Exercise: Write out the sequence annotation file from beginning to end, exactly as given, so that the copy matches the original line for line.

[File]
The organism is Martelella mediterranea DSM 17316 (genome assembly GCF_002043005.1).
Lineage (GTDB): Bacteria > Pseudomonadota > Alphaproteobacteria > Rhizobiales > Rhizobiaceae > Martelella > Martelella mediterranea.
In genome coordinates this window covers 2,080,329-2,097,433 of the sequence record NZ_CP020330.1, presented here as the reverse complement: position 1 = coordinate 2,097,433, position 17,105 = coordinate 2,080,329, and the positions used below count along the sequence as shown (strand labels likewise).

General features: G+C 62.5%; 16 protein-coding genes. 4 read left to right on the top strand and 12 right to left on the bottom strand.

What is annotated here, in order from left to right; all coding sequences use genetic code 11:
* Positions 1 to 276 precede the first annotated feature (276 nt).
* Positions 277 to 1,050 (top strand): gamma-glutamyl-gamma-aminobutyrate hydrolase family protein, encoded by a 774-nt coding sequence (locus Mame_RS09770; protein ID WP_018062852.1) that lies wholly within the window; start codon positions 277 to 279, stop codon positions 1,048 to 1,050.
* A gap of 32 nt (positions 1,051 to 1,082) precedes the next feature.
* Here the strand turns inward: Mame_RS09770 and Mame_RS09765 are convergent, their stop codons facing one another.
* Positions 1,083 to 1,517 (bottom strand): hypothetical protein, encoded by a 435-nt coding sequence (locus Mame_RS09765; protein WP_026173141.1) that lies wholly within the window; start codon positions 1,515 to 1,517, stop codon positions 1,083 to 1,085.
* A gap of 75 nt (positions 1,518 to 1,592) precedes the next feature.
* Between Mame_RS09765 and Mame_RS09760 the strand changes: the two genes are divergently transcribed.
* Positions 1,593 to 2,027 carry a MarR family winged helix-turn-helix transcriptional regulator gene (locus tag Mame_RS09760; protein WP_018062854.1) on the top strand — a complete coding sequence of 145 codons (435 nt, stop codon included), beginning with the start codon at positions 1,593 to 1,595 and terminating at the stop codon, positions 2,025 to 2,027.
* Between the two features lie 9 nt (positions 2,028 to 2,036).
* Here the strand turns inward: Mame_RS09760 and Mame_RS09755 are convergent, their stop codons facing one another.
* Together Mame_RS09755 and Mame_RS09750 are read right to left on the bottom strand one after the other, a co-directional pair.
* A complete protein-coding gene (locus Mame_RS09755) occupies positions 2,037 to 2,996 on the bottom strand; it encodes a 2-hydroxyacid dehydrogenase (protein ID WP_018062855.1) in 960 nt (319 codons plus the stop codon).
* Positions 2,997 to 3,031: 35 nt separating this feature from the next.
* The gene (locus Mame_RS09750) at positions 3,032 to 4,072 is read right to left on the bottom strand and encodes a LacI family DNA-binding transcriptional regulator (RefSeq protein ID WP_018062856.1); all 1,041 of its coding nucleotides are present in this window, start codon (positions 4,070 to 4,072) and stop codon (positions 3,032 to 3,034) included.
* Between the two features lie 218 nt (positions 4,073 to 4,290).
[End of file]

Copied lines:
The organism is Martelella mediterranea DSM 17316 (genome assembly GCF_002043005.1).
Lineage (GTDB): Bacteria > Pseudomonadota > Alphaproteobacteria > Rhizobiales > Rhizobiaceae > Martelella > Martelella mediterranea.
In genome coordinates this window covers 2,080,329-2,097,433 of the sequence record NZ_CP020330.1, presented here as the reverse complement: position 1 = coordinate 2,097,433, position 17,105 = coordinate 2,080,329, and the positions used below count along the sequence as shown (strand labels likewise).

General features: G+C 62.5%; 16 protein-coding genes. 4 read left to right on the top strand and 12 right to left on the bottom strand.

What is annotated here, in order from left to right; all coding sequences use genetic code 11:
* Positions 1 to 276 precede the first annotated feature (276 nt).
* Positions 277 to 1,050 (top strand): gamma-glutamyl-gamma-aminobutyrate hydrolase family protein, encoded by a 774-nt coding sequence (locus Mame_RS09770; protein ID WP_018062852.1) that lies wholly within the window; start codon positions 277 to 279, stop codon positions 1,048 to 1,050.
* A gap of 32 nt (positions 1,051 to 1,082) precedes the next feature.
* Here the strand turns inward: Mame_RS09770 and Mame_RS09765 are convergent, their stop codons facing one another.
* Positions 1,083 to 1,517 (bottom strand): hypothetical protein, encoded by a 435-nt coding sequence (locus Mame_RS09765; protein WP_026173141.1) that lies wholly within the window; start codon positions 1,515 to 1,517, stop codon positions 1,083 to 1,085.
* A gap of 75 nt (positions 1,518 to 1,592) precedes the next feature.
* Between Mame_RS09765 and Mame_RS09760 the strand changes: the two genes are divergently transcribed.
* Positions 1,593 to 2,027 carry a MarR family winged helix-turn-helix transcriptional regulator gene (locus tag Mame_RS09760; protein WP_018062854.1) on the top strand — a complete coding sequence of 145 codons (435 nt, stop codon included), beginning with the start codon at positions 1,593 to 1,595 and terminating at the stop codon, positions 2,025 to 2,027.
* Between the two features lie 9 nt (positions 2,028 to 2,036).
* Here the strand turns inward: Mame_RS09760 and Mame_RS09755 are convergent, their stop codons facing one another.
* Together Mame_RS09755 and Mame_RS09750 are read right to left on the bottom strand one after the other, a co-directional pair.
* A complete protein-coding gene (locus Mame_RS09755) occupies positions 2,037 to 2,996 on the bottom strand; it encodes a 2-hydroxyacid dehydrogenase (protein ID WP_018062855.1) in 960 nt (319 codons plus the stop codon).
* Positions 2,997 to 3,031: 35 nt separating this feature from the next.
* The gene (locus Mame_RS09750) at positions 3,032 to 4,072 is read right to left on the bottom strand and encodes a LacI family DNA-binding transcriptional regulator (RefSeq protein ID WP_018062856.1); all 1,041 of its coding nucleotides are present in this window, start codon (positions 4,070 to 4,072) and stop codon (positions 3,032 to 3,034) included.
* Between the two features lie 218 nt (positions 4,073 to 4,290).